Unbundling Your Businesses

Unbundling Your Businesses

As John Hagel wrote over a decade ago, companies increasingly face an unbundling decision that will force executives to confront the most basic question of all: “what business are we really in?”   What business are you really in?   Hagel believe that companies are composed of three very different types of businesses with different economic, competitive, and cultural imperatives: Customer relationship businesses – building deep relationships with a target set of customers, getting to know them very well and using that knowledge to become increasingly helpful in sourcing the products and services that are most relevant and useful to them Product innovation and commercialization businesses – developing, introducing and accelerating the adoption of innovative new products and services Infrastructure management businesses – high volume, routine processing activities like running basic assembly line manufacturing, logistics networks or routine customer call centers On the same direction, Michael Treacy and Fred Wiersema describe three generic value disciplines any company must choose and consistently and vigorously act upon to succeed: Operational Excellence – Superb operations and execution. Otten by providing a reasonable quality at a very low price, Task-oriented vision towards personnel. The focus is on etticiency streamlined operations, Supply Chain Management, no-frills, volume is important. Most large international corporations are operating out otthis discipline. Measuring systems are very important. Extremely limited variation in product assortment. But see: Reverse Positioning. Product Leadership – Very strong in innovation and brand marketing. Company operates in dynamic markets. The focus is on development innovation, design, time to market high margins in a shorttime frame, Flexible company cultures. Customer Intimacy – Company excels in customer attention...
Corporate LEGO

Corporate LEGO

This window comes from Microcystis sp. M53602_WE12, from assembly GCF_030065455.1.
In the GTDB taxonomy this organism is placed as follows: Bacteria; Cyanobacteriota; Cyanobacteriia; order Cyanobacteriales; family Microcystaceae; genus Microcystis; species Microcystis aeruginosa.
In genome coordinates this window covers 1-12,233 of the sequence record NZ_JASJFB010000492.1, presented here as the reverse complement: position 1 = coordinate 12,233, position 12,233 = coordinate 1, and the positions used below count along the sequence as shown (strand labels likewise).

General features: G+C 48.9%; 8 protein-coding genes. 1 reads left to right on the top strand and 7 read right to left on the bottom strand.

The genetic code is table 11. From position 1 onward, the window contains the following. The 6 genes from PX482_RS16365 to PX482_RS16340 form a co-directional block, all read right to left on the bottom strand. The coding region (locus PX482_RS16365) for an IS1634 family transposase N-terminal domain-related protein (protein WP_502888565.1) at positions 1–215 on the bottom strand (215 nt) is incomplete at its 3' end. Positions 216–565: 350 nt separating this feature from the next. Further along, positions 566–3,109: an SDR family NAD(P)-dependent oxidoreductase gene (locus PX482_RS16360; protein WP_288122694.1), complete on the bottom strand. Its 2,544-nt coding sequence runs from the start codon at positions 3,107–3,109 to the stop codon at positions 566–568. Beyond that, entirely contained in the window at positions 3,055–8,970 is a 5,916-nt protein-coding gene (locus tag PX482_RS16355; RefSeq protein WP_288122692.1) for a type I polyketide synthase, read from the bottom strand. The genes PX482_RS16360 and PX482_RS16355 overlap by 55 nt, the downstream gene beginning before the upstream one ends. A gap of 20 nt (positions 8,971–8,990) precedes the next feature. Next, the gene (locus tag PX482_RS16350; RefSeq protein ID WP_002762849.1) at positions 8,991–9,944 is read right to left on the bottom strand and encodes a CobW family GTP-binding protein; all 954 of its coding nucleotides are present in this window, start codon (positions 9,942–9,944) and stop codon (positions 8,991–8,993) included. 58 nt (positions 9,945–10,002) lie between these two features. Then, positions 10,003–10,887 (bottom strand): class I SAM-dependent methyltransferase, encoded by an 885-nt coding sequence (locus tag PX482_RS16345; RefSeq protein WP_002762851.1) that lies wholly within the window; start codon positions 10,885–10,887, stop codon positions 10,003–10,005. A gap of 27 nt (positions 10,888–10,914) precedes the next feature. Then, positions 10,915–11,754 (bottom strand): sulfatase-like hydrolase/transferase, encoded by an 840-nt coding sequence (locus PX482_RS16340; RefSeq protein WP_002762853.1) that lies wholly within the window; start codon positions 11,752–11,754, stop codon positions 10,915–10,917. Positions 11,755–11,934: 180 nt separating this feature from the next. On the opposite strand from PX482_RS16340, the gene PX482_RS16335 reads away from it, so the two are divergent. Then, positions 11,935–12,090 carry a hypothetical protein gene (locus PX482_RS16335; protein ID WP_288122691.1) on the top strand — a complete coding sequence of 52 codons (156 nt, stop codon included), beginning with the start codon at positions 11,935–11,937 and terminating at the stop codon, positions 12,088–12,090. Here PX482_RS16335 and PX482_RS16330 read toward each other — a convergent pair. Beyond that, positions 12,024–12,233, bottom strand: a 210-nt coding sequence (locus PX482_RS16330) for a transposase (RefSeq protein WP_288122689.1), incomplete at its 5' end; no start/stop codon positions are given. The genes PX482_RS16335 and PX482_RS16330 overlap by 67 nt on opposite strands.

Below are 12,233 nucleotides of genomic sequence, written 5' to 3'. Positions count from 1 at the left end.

Organizations as networks. by Future Agenda | Vodafone With more free agents and outsourcing, non-core functions within organizations are interchangeable and easily rebuilt around value-creating units. Organizations have already started to be more permeable and flexible. Increasing use of consultants, freelancers and other temporary staff has blurred the boundary between employee and contractor in many large companies. In addition, the outsourcing of such functions as IT, HR, finance and other so-called “back-office” jobs, often to different countries, has saved money but also increased the complexity of the organizational framework. While many companies today still see themselves as entities with employees in control of a wide range of value-creating and support activities, by the end of the decade more and more organizations will be networks. ‘While there will be a permanent core to the business, it will become increasingly small and more of a direction-setting and delivery-choreographing entity.’ Business of 2020 will have fewer people managers in charge of cohorts of workers and more project managers ensuring that the right activities are undertaken in the most effective manner irrespective of whether the project team is internal or external to the organization. Some examples of this shift are being collated in the world’s business schools and associated organizations such as the Management Lab in California. What they are pointing to is a world where organizations are becoming increasingly unbundled and recombined around different tasks and issues. The ability of companies to manage a community, rather than employees with a clear reporting line, presents a challenge that will be difficult for many to deal with. Some business leaders are already learning how...